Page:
In terms of "Internet Time," at this point I might as well be talking about the Crimean War; however, I feel this little scuffle deserves further consideration. (You can skip the following paragraph if you already know the details).
Over this past weekend (Sunday, July 13th, to be exact), local blogger Jeff Simmeron walked into Murky Coffee in Arlington, VA, while his girlfriend was in a dance class nearby. He ordered a triple espresso over ice (his "usual summertime pick-me-up"), and was met with a shake of the head: "I'm sorry, we can't serve iced espresso here. It's against our policy." In the face of this, Jeff took a moment, apparently saw "corn," then ordered "a triple espresso and a cup of ice." The barista "rolled his eyes," rang it up, and served Mr. Simmeron, but not before instructing him that what he was about to do "[was] Not Okay." Yadda yadda yadda, things got a wee bit out of control: certain people threatened to burn certain establishments down, others threatened to punch said persons "in the dick," etc. You can read a summary account from all involved parties here.
Murky Coffee's fortunes have not been the greatest, of late, considering the recent closure of their Capital Hill location, and copious woes and grief regarding credit card transactions at their continuing locations. Though no publicity is bad publicity, this most recent affair puts this much beleaguered local chain in an ambivalent light at best. Aspersions have been cast and deflected, and the matter remains unsettled as to who was right and who was wrong.
To me, this point is uninteresting: Mr. Simmeron admitted to "acting like a total dick," Nick Cho is welcome to defend his business as he will, and until the barista in question speaks for himself, he is immune to real criticism. More intriguing in all this to me is the underlying question of policy versus service, and where and who should be meant to bend.
Murky Coffee's business model has always been one of craft over compromise. To quote their website vis-a-vis Cho's impetus behind opening shop:
"MURKY coffee? Why would I want to drink something called MURKY coffee?" Our response is, "Walk on. Go find yourself something that is boring enough to make you happy. Go find something that is nice and mediocre and has a safe-sounding name."
With the defiant statement, "Walk on," Cho built a string of successful stores, catering to an elite clientele who know their coffee, and know how it should be properly served. But wherefore the philistines?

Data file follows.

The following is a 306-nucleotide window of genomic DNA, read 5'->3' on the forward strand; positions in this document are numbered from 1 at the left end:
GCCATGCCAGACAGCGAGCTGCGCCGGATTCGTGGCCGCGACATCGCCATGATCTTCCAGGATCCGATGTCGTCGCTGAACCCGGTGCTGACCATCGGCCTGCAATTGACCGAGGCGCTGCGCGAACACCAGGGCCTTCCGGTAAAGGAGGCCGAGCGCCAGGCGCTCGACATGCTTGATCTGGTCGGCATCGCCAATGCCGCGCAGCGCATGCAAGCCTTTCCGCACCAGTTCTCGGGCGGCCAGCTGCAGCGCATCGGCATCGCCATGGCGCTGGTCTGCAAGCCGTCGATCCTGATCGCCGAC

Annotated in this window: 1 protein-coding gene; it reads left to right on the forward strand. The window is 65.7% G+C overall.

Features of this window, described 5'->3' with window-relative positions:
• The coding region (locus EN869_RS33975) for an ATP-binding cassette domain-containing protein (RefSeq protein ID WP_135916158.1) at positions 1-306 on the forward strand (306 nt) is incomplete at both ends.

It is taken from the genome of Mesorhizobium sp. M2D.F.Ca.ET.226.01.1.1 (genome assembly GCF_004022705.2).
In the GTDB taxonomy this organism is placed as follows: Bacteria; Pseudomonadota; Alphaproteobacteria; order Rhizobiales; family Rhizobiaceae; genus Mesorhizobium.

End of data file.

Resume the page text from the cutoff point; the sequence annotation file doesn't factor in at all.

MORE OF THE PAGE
Speaking from a wine retail point of view, I understand the appeal of the "piss off" school of gastronomical sales. I cannot number the amount of time when I have bit my tongue in the face of a truly vile food and wine pairing, nor the number of times a desperate plea to a White Zinfandel drinker to try something new has fallen on deaf ears. But the credo of the wine sales, "the right wine is the one that your customer will enjoy," must and will win out, lest I lose a customer, and in the end, my job. This is not to say that all customers who fail to heed my advise are fools, as the whole point of wine is enjoyment -- their is no wrong wine, so much as a "good" and a "better" wine.
My questions, then, are numerous: Does coffee, that gray area between consumer good and prepared food, best fall under my guidelines, or that of the chef who refuses to compromise his vision? Is Murky to be lauded for its commitment to serving coffee towards the beverage's preference, over the customer's? Is Murky an example of an antiquated business model which, in the face of such "customer first" outfits like Starbucks, is condemned to stagnation and failure? Does Murky have the right idea, but lack the willingness to educate new customers? Does the traditional wine sales model fit that of the progressive coffee shop, or, despite my desire to educate my customers, does my dearth of conviction make me a skeazy sellout?
I leave this open to
you, as I am truly torn. While I love the people at Murky for their
wonderful coffee, and I truly appreciate their dedicated commitment to its
proper service, I totally understand that not everyone quite gets it. What do
I leave this open to you, as I am truly torn. While I love the people at Murky for their wonderful coffee, and I truly appreciate their dedicated commitment to its proper service, I totally understand that not everyone quite gets it. What do you think?